Hiking with painting gear, easels, boards, and supplies challenges muscles and bones. The subject must be promising to encourage painters to take to the trail. And the trail needs to be short. New Hampshire’s White Mountains offer plein air painters opportunities from precipitous rocky cliffs, broad reflective lakes, looming mountains, to intimate streams. This September I held a workshop in those mountains. I was lucky. My artists took risks with their tools and motifs. Here are examples of their adventures in paint.
I begin a workshop day with a demonstration and consideration of how artists have historically approached the subject. I encourage simplification of design, distillation of an idea, experimentation with materials and paint-handling, personal expression and references to art history whether from long ago or contemporary works. My first example at Crawford Notch references the stone textures and waterfall imagery of Courbet but, without a palette knife. My first workshop artist, (example 2 by Debbie Goodman) reacts to the same motif but, she uses a palette knife. Cindi Mullins (example 3) also approaches the rocks and falls but, from a more intimate perspective. Her oil paint is thin and wet which gives a luminance and texture suggestive of a monotype. This study of Cindi’s represents only her first step in the process.
My second example is a watercolor of the basin in Franconia Notch State Park. The watercolor has layered glazes of color, scratching out and opaque notes ( example 4). While wandering with our gear and cameras down the basin trail the artists fanned out finding secluded vignettes. Janine Robertson invoked the spirit of 19th century Hudson River artists with both her composition and palette. She pushed their coloring to more dramatic levels. I begin with photo of one of her views down the stream so that you may appreciate how much re-interpretation Janine applies to her painting. She re-makes the location as her own (example 5 is photo, example 6 painting on easel).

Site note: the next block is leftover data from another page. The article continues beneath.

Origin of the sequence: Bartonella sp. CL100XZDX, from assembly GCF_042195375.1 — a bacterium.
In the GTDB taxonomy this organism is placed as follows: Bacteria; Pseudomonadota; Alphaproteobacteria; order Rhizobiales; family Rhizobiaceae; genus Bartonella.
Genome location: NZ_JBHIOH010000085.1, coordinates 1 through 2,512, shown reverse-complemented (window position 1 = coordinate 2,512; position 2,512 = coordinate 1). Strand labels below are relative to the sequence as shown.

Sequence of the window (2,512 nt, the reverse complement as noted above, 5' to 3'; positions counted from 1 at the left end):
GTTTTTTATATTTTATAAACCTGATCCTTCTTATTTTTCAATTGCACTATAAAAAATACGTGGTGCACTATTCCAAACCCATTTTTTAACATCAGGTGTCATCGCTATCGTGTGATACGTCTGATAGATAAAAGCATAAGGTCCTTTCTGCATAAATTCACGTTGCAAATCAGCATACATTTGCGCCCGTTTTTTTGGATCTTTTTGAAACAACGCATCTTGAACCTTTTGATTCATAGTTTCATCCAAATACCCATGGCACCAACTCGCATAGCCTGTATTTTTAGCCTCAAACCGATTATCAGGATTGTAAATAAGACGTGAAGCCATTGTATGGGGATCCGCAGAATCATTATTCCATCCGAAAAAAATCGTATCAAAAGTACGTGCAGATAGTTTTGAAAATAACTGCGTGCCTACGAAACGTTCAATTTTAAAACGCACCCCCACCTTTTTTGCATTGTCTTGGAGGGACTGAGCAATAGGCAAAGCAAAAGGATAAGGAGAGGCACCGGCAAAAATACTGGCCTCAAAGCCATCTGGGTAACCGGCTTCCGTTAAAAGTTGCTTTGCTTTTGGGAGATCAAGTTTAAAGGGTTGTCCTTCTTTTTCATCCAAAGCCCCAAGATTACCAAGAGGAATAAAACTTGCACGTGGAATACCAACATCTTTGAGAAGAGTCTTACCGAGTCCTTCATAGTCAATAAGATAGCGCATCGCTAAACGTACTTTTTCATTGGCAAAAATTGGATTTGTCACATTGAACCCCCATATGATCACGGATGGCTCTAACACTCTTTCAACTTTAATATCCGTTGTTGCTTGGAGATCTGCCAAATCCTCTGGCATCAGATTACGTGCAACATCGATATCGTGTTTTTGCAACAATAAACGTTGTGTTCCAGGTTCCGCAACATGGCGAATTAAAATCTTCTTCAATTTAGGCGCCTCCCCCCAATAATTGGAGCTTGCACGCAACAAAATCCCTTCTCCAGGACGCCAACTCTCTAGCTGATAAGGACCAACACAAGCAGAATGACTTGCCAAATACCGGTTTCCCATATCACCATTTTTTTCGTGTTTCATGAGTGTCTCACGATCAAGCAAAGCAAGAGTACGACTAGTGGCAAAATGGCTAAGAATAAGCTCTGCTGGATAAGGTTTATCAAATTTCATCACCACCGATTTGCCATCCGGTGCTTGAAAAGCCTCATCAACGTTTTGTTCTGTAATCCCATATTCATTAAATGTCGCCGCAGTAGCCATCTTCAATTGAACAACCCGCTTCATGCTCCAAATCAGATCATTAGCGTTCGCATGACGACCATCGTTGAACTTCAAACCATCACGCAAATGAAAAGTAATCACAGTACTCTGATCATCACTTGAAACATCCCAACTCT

Following up the stream I found Debra McClave and Kathryn Poch. Here are two artists employing expressive gestures, a clean and deliberate feeling for abstraction through reduction, solid designs, and expressive color. Here is Debra’s painting on the easel with her palette mounted in front and her motif in the distance on the upper right (example 7). Kathryn Poch paints nearby. She has two slightly altered views of the same humble falls. Her distilled expressions, like Debra’s, are packed with energy and motion which is amplified by the strong and uninhibited strokes. Kathryn uses both brushes and squeegees to create a generous feeling of a moving cascade. She titles example 8 “Fast and Furious” suggesting her emotive ambitions (examples 8 and 9 by K.Poch). These works are 12×12 on white anodized aluminum.
Another artist, Bob Lenz, found a note of private mystery and subtle stillness along the stream as he worked in oil on example 10. He uses rich red browns to complement blue greens.
Debra McClave begins (usually advisable for all artists) with a drawn sketch to help her construct an arresting design. Example 11 shows Debra looking onto Ammonoosuc Falls, her motif. Example 12 presents her sketch alongside her painting.
Painting and hiking can take a toll. Artists require rest and meditation between bursts of creative effort. The darkened pool and dramatically lit forest have just inspired a flurry of photographs by these artists now invoking another visit by the muse of the mountains (example 13).
The artists in this blogpost represent only a few of the extraordinary artists with me in New Hampshire. They have kindly sent me images for this posting. If I can persuade others then, you will see more.
I again invite you to my one-day “Painting Skies” workshop on November 8, 2014 at Silvermine School of Art (silvermineart.org or call 203 966 6668) and, to invite you to attend my one day Paint-the-city workshop on November 16 at Jerry’s Art of the Carolinas ( contact: artofthecarolinas.com or call 800 827 8478 ext 156).